"I am now not investing regionally in a company that is not focused on Saudi Arabia," said the 34-year-old.
Nobody denies that there is still a long way to go. The transformation of Saudi Arabia coincided with action against political disagreements – also little tolerated in the United States. It was affected in the eyes of some investors by a foreign policy that was more aggressive and unpredictable under Prince Mohammed. The murder of Washington Post columnist Jamal Khashoggi in 2018 was a reputational blow that Saudi Arabia has yet to overcome.
And the daily difficulties remain. Foreign workers in Saudi Arabia have to apply for "exit visas" from employers in order to leave the country for a weekend. While the restrictions on fun have eased, there is no comparison to Dubai, and the modest dress code still scares off many women. Generous packages are therefore required to attract talent.
But people are coming and it's not just Saudi entrepreneurs who are moving home.
Last year, a Norwegian company planned to set up a $ 90 million salmon farm in the United States. decided to start it in Saudi Arabia instead. Emirates residents now consume much more salmon, but Saudi Arabia offers future growth as the government pushes fish as a healthy choice.
Michael Page, an international employment agency, has seen an increase in executives, particularly in the real estate industry, looking to move as Saudi Arabia unveils projects for whole new cities that overshadow lively developments like the Burj Khalifa skyscraper Dubai built its name.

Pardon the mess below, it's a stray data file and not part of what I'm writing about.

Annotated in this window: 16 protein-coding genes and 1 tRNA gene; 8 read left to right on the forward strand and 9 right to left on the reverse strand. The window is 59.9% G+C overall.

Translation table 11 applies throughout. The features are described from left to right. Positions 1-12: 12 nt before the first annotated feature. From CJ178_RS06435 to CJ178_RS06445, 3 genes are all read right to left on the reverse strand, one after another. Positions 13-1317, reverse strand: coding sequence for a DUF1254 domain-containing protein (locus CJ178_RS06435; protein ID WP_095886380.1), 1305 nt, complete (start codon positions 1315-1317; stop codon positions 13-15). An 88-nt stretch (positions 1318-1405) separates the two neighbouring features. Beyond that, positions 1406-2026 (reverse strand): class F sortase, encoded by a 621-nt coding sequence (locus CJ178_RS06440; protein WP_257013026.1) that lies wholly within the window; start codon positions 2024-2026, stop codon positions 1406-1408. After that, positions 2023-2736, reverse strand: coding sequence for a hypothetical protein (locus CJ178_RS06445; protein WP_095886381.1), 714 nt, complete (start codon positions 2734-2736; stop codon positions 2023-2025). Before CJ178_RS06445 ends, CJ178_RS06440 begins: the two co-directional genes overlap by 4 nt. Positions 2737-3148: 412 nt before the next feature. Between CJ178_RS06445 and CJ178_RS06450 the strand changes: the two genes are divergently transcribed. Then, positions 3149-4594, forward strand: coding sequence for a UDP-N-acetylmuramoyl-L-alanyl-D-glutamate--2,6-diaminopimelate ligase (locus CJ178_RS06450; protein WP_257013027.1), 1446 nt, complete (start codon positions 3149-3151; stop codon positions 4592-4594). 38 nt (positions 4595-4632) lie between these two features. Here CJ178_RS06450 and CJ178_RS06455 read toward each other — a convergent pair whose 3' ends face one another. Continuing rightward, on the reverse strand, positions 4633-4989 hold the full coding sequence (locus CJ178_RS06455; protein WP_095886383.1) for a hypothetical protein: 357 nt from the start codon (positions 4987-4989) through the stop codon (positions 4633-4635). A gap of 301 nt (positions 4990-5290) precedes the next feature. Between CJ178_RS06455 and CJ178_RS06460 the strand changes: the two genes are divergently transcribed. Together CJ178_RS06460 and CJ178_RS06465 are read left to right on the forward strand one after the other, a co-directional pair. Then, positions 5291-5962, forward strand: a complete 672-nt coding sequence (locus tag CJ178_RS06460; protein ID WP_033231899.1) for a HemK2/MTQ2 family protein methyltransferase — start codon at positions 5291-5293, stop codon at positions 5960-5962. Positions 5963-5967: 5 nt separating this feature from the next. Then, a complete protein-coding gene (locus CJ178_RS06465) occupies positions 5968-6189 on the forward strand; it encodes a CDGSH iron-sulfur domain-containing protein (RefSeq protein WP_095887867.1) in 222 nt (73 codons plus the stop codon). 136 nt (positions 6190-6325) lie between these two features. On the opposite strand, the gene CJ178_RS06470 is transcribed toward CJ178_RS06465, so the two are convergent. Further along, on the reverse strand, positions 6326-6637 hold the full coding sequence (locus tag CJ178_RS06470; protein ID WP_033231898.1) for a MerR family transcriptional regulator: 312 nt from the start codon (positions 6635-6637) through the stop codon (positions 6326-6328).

"In the past 18 months, many top real estate executives from around the world have tried to participate in the Giga projects," said Tom Watson, partner at Michael Page Middle East.
That is the catch on the size of Dubai-Saudi Arabia. With a population of 34 million, its population is more than three times that of the United States. It is by far the largest market in the Gulf. Even if Prince Mohammed only succeeds in realizing part of his vision of transforming the country, this will have an impact on neighboring countries, which have long benefited from Saudi Arabia's closed shop.
The island of Bahrain, which is connected to the Gulf Coast of Saudi Arabia by a bridge, has served as a weekend destination for Saudis and foreign executives who want to see a film or concert for decades. With everything that is now available at home, Bahrain's economy could also feel the crisis. In the United Arab Emirates, weak oil prices and a slump in real estate have prompted authorities to rethink residence regulations to encourage the large foreign population to weather the difficult times.